Most people understand that if they tell a lie while under oath in court, they are committing perjury. However, many people do not realize that perjury can be committed in other situations; involving not only speech but also written documents.
Acts that constitute perjury are defined somewhat differently in federal law and state laws, including those of South Carolina. While in some situations South Carolina treats perjury as a misdemeanor, while under most applications of federal law, perjury is considered a serious felony offense. For that reason, you should reach out to a dedicated attorney. Anyone facing federal perjury charges is advised to consult a South Carolina federal perjury lawyer who can explain the ramifications and options for defending against the charges.
Federal perjury statutes specify that those found guilty of perjury are subject to a fine or a sentence of up to five years of imprisonment or both. Although the amount of the fine is not specified in the statute, the general provision in the U.S. criminal code establishing guidelines for fines states that in cases where the fine is not included in the statute, the ceiling for fines for an individual convicted of a felony offense is $250,000.
The U.S. Code includes three basic perjury prohibitions. The general provision of Section 1621 of Title 18 essentially states that someone commits perjury when testifying under oath (or under penalty of perjury) that a statement is true when that person does not believe it is true.
To be convicted of perjury, it must be proven that the individual made the statement willfully, that the subject of the statement was of material importance, and that the individual realized that the statement was false. A statement may be considered perjury whether it is written or verbal, and whether taken under official oath or unsworn but accompanied by an acknowledgment that the person making the statement understands that they may be charged with perjury if they knowingly provide false information.
For instance, an individual might sign and date a form with the language, I declare under penalty of perjury that the foregoing is true and correct. In addition to official proceedings such as Congressional hearings, perjury may be committed by knowingly making false statements in situations such as in depositions, applications to federal agencies such as the Social Security Administration, or in financial affidavits such as loan applications. For more information, get in contact with a South Carolina federal perjury lawyer today.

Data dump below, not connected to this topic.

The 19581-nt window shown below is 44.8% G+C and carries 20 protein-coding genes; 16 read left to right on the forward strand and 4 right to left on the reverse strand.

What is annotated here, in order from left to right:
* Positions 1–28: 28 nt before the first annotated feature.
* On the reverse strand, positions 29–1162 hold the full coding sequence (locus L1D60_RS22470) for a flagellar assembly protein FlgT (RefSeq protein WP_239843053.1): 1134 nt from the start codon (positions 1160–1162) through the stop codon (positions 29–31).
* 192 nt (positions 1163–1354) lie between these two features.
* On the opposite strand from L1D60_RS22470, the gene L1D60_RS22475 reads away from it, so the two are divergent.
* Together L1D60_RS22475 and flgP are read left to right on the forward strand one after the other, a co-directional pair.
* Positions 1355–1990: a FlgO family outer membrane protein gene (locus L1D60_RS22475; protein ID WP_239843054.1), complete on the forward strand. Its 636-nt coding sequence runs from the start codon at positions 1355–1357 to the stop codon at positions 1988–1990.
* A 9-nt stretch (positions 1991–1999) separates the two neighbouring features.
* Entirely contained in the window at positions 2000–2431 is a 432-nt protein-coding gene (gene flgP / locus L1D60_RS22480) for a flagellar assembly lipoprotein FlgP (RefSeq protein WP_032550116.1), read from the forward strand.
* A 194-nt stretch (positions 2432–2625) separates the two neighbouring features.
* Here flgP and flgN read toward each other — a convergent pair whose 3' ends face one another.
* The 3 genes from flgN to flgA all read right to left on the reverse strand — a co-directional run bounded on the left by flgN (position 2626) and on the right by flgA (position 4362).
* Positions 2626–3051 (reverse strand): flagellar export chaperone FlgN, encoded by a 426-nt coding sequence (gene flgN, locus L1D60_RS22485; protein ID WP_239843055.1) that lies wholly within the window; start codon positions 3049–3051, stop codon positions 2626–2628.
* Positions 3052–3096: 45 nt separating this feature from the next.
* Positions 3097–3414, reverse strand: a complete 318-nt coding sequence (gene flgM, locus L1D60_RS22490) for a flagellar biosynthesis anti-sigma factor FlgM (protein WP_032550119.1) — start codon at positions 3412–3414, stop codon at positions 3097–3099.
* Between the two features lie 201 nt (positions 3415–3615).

The federal perjury statutes not only prohibit people from making false statements, but also from encouraging others to do so. Section 1622 of Title 18 of the U.S. Code states that anyone who procures someone to commit any type of perjury will be considered guilty of subornation of perjury. This carries the same federal penalty as the crime of perjury.
The third basic perjury provision deals with false statements made in court proceedings or before a grand jury. This statute, codified in Section 1623 of title 18, was designed to make it easier to prove perjury, but it is limited to federal court proceedings. Among other things, this statute specifies that the falsity of a statement can be proven by the showing that an individual made contradictory statements that were material to the point in question. By working with a South Carolina federal perjury lawyer, you may be able to avoid actions which involve perjury.
When dealing with a serious federal crime such as perjury, it is wise to seek advice from a professional with experience handling federal offenses because they understand how these cases are prosecuted and how to devise the most successful defense strategies. A knowledgeable South Carolina federal perjury lawyer can help you work toward the optimum outcome in your case. Call now to learn how we can put our experience to work for you.